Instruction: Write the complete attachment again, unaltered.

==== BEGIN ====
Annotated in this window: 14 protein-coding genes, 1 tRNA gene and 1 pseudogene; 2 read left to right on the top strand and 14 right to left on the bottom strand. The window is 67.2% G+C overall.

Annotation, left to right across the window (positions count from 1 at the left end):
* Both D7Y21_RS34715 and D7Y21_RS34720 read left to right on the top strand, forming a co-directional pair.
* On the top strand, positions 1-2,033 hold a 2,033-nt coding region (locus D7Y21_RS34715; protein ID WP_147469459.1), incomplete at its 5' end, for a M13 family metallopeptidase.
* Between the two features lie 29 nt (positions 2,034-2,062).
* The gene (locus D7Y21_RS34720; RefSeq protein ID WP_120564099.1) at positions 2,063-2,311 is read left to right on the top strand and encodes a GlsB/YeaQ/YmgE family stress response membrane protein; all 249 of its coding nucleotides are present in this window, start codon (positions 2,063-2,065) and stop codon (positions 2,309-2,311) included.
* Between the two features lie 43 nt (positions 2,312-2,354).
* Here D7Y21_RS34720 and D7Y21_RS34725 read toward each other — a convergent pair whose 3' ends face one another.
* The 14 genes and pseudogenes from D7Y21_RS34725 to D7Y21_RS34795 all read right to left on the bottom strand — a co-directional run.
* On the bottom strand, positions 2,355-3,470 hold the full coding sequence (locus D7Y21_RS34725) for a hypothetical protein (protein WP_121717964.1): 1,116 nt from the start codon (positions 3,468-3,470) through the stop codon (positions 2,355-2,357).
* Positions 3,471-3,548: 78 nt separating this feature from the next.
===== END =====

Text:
Annotated in this window: 14 protein-coding genes, 1 tRNA gene and 1 pseudogene; 2 read left to right on the top strand and 14 right to left on the bottom strand. The window is 67.2% G+C overall.

Annotation, left to right across the window (positions count from 1 at the left end):
* Both D7Y21_RS34715 and D7Y21_RS34720 read left to right on the top strand, forming a co-directional pair.
* On the top strand, positions 1-2,033 hold a 2,033-nt coding region (locus D7Y21_RS34715; protein ID WP_147469459.1), incomplete at its 5' end, for a M13 family metallopeptidase.
* Between the two features lie 29 nt (positions 2,034-2,062).
* The gene (locus D7Y21_RS34720; RefSeq protein ID WP_120564099.1) at positions 2,063-2,311 is read left to right on the top strand and encodes a GlsB/YeaQ/YmgE family stress response membrane protein; all 249 of its coding nucleotides are present in this window, start codon (positions 2,063-2,065) and stop codon (positions 2,309-2,311) included.
* Between the two features lie 43 nt (positions 2,312-2,354).
* Here D7Y21_RS34720 and D7Y21_RS34725 read toward each other — a convergent pair whose 3' ends face one another.
* The 14 genes and pseudogenes from D7Y21_RS34725 to D7Y21_RS34795 all read right to left on the bottom strand — a co-directional run.
* On the bottom strand, positions 2,355-3,470 hold the full coding sequence (locus D7Y21_RS34725) for a hypothetical protein (protein WP_121717964.1): 1,116 nt from the start codon (positions 3,468-3,470) through the stop codon (positions 2,355-2,357).
* Positions 3,471-3,548: 78 nt separating this feature from the next.